It’s been a month since I moved to Yangon (formerly known as Rangoon), former capital of Myanmar (erstwhile Burma). Eager on quickly getting a hang of the local culture, I’ve insisted on learning the language, picking up a few local habits, and of course, eating at a local restaurant to sample Burmese food. But the cultural adventures are for another day. This is about my first taste of authentic and famous Burmese khowsuey.
I love khowsuey and if it’s being served at a party in India, I make sure I have a bowl. I love the noodles mixed with yellow coconut-based gravy, the cute toppings, and the taste of course. It’s a meal in itself and absolutely delicious. So when I sought khowsuey at a Burmese restaurant, I was in for a big surprise. This is what it looked like:
To start with, let’s get the word right
The correct pronunciation for khowsuey or khowshwe or khawoswe is khauk-swey (with the KH sound not too hard and the second ‘k’ almost silent). It should sound something like khow-sway when you say it quickly. (I’m going to spell it the popular Indian way to avoid confusion).
STOP PRESS: Khowsuey is not a Burmese dish. It’s an ingredient.
Khowsuey means “noodles” in Burmese / Myanmar language, and this ingredient is versatile and used in a variety of dishes. It is cooked in a number of ways with different ingredients, depending on the region you’re in.
So, asking for khowsuey in a local restaurant is as specific as asking for say, paneer or rice in an Indian restaurant. Do you want paneer makhanwala, paneer tikka or paneer bhurji? Or would you like mutter pulao, mutton biryani or steamed rice? Like paneer and rice, khowsuey is the star of a variety of dishes, but all cooked differently. I’ve eaten khowsuey at a couple of restaurants in Yangon, and they’ve always looked and tasted different each time I ordered.
Burmese noodles can be shan-style, or coconut noodles, or served as mohinga (thin rice noodles in fish soup) etc. As for the yellow coconut gravy we have in India? Not spotted it in Yangon yet.
A mini-history lesson and a theory about Burmese khowsuey
I’ve been reading up on the history of Myanmar (history was never so interesting in school!), starting with the wonderful book The River of Lost Footsteps by Thant Myint-U and the history I’ve read so far has given me a theory of khowsuey captured the Indian palate. When the British came to Myanmar in the 19th century, they opened the floodgates to trade establishing the major port at Rangoon. Thousands of Indians came to Burma to earn a living, while keeping in touch with their families back home. So the Burmese khowsuey may have made its way to India from our migrant ancestors, anywhere from the late 19th century to the early 1960s.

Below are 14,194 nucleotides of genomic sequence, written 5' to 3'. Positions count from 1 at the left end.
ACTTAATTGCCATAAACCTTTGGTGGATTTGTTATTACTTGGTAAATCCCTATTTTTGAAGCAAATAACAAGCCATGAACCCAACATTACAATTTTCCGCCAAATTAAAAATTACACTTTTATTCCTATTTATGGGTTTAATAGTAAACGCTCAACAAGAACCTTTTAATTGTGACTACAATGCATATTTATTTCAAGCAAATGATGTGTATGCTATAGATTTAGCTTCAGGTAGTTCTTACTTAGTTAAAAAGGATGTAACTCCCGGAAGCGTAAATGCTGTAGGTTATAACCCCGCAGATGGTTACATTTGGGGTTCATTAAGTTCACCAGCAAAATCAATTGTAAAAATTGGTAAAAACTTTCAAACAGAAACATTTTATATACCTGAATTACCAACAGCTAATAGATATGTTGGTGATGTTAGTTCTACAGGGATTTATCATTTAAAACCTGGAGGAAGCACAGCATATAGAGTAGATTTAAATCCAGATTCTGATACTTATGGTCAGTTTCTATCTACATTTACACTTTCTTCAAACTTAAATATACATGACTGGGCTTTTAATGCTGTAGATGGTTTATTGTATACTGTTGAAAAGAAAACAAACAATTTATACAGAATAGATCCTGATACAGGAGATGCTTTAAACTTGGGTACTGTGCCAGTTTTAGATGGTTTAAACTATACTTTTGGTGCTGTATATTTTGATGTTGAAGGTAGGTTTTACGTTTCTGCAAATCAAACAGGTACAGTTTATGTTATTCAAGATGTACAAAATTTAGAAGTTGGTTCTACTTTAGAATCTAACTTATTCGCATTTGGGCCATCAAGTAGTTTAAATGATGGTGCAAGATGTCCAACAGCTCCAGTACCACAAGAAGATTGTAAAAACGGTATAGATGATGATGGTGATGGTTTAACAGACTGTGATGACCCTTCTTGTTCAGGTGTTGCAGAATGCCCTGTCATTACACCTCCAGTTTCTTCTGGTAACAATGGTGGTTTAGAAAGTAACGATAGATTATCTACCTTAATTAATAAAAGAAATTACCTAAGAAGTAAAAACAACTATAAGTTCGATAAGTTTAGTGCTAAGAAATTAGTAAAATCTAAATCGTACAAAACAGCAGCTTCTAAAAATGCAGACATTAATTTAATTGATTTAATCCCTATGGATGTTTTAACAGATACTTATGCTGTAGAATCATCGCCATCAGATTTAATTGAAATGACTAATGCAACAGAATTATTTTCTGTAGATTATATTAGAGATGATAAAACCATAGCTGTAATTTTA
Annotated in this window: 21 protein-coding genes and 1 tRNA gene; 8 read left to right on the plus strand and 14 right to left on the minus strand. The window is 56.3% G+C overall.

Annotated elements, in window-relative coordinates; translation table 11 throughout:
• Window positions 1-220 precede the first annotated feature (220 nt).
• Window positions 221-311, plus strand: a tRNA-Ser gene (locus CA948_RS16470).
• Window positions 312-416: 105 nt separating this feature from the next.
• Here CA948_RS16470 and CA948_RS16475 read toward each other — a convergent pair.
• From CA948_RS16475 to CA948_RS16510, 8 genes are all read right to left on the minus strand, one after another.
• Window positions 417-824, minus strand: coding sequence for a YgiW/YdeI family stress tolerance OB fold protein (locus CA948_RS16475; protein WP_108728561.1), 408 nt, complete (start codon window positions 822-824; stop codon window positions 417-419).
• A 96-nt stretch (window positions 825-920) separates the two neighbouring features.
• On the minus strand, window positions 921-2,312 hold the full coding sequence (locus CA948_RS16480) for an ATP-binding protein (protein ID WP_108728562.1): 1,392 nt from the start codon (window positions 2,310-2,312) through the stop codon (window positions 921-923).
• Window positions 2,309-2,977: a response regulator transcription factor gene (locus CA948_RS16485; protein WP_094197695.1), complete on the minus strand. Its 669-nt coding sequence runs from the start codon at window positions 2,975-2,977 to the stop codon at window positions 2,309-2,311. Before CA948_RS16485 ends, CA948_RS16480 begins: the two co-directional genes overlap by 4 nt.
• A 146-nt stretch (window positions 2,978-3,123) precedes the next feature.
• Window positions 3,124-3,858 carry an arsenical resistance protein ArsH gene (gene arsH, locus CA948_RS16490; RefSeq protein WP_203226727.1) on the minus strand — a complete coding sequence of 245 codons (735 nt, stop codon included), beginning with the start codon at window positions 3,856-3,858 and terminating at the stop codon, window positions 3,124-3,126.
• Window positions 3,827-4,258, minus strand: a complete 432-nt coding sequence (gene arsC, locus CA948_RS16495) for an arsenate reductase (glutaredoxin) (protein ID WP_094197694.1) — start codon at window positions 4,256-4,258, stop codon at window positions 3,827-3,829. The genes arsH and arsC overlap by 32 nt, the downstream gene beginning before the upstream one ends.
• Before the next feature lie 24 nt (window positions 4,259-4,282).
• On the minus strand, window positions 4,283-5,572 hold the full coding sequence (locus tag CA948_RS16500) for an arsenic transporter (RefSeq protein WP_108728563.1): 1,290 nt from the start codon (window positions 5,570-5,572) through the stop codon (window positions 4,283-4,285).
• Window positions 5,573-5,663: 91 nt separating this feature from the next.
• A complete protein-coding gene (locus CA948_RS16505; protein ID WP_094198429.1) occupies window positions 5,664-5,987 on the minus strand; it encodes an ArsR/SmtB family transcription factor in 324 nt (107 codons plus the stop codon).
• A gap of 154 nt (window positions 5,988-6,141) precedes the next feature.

Burmese khowsuey is one of those early “fusion” dishes that we Indians loved and re-invented, strongly influenced by Burmese and Indian culinary traditions. So yep, we Indians made our own version of it, like we did with Chinese food! 😀 And this is the khowsuey in India!
Khowsuey toppings are aplenty, and they’re for real.
The Myanmar people garnish their dishes with all sorts of toppings. They love adding roasted peanuts, green chillies, dehydrated onion, chopped garlic and dried shrimp to dishes (thankfully I don’t have a nut allergy). And these are some of the toppings you see at khowsuey counters across parties and weddings. The lemons and fried noodles might be an Indian introduction, and we’re using fried onions instead.
Here’s a Burmese noodle soup with pork.
Enjoy your khowsuey!
Okay, so what if the “Indian” khowsuey” isn’t 100% authentic? It’s still yum, so I’m going to eat it when I get the chance. But if you’re visiting Myanmar anytime soon, you won’t get the Burmese khowsuey you’re used to. And that’s because it’s not authentic Burmese cuisine. Or Myanmar cuisine, as they now like to call it. Instead, try the local khowsuey dishes. You’ll love them- I did!